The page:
The world needs more Leia’s.
From the start line back to Land’s End the heat finally got me. The rocks around me were spinning, I could not get my eyes to focus like a busted iPhone camera, and I was severely hurting. On top of that there were these footsteps that I kept hearing right behind me that were driving me absolutely insane. The heat does that. In the first opening I stepped to the side to allow the crazed runner to pass, and what do I find?
I found Michelle.
Michelle had been hiking behind me since the start line on our second lap. I knew Michelle from another hellacious run; the GOATz Gravel Classic. Michelle was a GOATz runner, and had come down to hang around in the woods for a few fun filled hours. Michelle talking about her life, children, job with AAA, and moving to Omaha years ago kept me sober enough to make it back to Land’s End. Upon reaching our destination Michelle continued her trek of greatness.
I saw Gary at Land’s End and I sat down.
I still do not know how he knew it. But Gary Henry knew immediately that I did not have enough calories in my system. My bottles got filled, and then the next thing I knew there was a bowl of boiled potatoes in my lap. I started to slowly eat them, thinking of how many of my students would be laughing at the Irish guy eating potatoes**, and I started to feel better. I must have crashed on my calorie plan because food, while sounding terrible, continued to wake me up, wake me up, and wake me up with each aid station. Upon sitting at the station and watching runners come in, I saw the next person to step up to God’s relay with my life.
The same soul that got me to Texas, fixed my feet, and filmed me finishing my first ever ultramarathon in February of this year at Rocky Raccoon 50K, wound up next to me at the same aid station along the shoreline of Clinton Lake. I had this sudden realization that Megan is strong and kind enough that she’d keep me moving if I got out of the chair. I asked her if I could go with her, and she said that I should go ahead and start and she’d catch up.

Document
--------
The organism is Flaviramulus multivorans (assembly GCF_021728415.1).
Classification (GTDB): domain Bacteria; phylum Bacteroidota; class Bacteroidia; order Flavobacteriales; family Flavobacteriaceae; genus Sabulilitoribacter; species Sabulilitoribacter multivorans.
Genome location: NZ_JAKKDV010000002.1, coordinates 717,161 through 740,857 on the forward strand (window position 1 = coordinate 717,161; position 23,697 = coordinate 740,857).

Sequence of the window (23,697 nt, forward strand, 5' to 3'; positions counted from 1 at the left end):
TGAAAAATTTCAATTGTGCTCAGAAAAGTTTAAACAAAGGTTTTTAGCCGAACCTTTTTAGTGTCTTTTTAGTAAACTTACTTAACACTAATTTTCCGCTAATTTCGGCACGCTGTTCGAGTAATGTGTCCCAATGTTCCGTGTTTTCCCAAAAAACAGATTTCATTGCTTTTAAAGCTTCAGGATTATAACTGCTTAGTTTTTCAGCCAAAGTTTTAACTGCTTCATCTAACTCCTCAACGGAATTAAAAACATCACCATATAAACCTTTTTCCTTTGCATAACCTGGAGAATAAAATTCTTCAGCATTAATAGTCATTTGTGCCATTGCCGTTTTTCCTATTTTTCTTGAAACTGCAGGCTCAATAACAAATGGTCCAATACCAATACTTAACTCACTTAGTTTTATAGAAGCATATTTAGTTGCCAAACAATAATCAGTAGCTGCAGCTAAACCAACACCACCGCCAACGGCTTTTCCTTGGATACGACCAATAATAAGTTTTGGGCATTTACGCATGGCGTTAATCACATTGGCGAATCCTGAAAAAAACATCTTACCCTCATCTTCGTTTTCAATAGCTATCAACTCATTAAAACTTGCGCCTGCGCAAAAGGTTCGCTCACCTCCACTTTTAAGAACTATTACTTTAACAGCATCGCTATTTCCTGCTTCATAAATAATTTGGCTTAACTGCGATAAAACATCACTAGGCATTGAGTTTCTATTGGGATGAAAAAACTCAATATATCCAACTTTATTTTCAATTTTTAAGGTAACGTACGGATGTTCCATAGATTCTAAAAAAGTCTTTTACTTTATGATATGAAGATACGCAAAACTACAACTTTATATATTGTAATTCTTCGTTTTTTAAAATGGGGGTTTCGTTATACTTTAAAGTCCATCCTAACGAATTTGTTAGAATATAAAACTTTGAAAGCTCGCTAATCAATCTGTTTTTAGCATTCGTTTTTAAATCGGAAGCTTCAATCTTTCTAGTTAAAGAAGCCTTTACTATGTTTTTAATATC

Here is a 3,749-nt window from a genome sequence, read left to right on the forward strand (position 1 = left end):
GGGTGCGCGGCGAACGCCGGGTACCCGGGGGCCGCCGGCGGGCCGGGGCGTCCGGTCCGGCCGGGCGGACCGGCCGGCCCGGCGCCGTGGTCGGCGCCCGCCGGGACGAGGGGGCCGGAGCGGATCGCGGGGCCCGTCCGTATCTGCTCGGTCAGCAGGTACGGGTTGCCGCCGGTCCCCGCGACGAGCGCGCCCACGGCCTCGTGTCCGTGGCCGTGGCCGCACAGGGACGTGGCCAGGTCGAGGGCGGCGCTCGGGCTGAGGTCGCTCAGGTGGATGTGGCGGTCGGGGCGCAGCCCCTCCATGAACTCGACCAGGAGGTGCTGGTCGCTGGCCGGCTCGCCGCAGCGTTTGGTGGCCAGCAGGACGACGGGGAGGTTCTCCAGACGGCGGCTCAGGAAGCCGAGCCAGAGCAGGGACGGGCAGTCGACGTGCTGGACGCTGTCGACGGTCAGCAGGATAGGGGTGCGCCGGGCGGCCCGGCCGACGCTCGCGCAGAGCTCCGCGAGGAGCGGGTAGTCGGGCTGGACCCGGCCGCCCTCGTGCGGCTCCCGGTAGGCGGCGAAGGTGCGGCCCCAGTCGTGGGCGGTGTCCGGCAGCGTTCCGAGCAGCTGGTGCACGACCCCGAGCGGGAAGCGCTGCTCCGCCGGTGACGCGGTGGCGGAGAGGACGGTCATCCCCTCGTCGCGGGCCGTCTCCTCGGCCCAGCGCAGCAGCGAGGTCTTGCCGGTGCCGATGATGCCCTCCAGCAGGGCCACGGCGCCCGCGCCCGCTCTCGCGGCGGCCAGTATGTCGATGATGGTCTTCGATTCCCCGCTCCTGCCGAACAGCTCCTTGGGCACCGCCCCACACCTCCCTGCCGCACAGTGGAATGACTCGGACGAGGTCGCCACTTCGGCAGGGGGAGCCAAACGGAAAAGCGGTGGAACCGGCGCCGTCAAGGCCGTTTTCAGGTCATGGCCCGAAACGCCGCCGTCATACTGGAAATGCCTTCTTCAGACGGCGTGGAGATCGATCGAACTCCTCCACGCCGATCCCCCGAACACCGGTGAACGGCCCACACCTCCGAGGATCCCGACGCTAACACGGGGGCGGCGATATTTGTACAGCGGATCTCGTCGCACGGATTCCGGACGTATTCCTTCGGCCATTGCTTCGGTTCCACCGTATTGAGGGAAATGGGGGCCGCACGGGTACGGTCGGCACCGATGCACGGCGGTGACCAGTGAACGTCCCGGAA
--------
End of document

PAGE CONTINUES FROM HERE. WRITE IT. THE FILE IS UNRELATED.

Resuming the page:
I ran my fastest two miles of my second lap after that aid station. However, miles into the stretch Megan was nowhere to be found. I blame long legs. I turned on the music on my phone, and just enjoyed running God’s relay by myself for a while. My stomach was calm, my legs were fresh, and the breeze was blowing. I wasn’t fast, but I was moving. Megan caught up with 13 miles left in the race.
With 5.5 miles left before our final aid station; Megan and I trekked through the dark woods, hoping that it would start to cool off. It never did. My black shorts were now two tones of white from the amount of salt that I had lost. In five miles I had managed to eat two cheese quesadillas, learn about the band M83, and listen to a runner belch in a way that middle school boys would clap…yell..and blush in awkwardness. Megan brought joy to my life, and got me six miles from the finish line.
Then, in the stillness of the night, sitting at Land’s End, the anchor of this mindless, eternal, 50 mile relay showed their face.
The lady I saw crush a 50 mile race three weeks prior, the lady that I nearly died on gravel with in the early summer, the same runner that I almost drowned with as her pacer…as a complete stranger…in April, was there for me. God could not have picked a better anchor out of the entire bunch.
I didn’t have the energy to hug her, but I wanted to. Brandy, who had already completed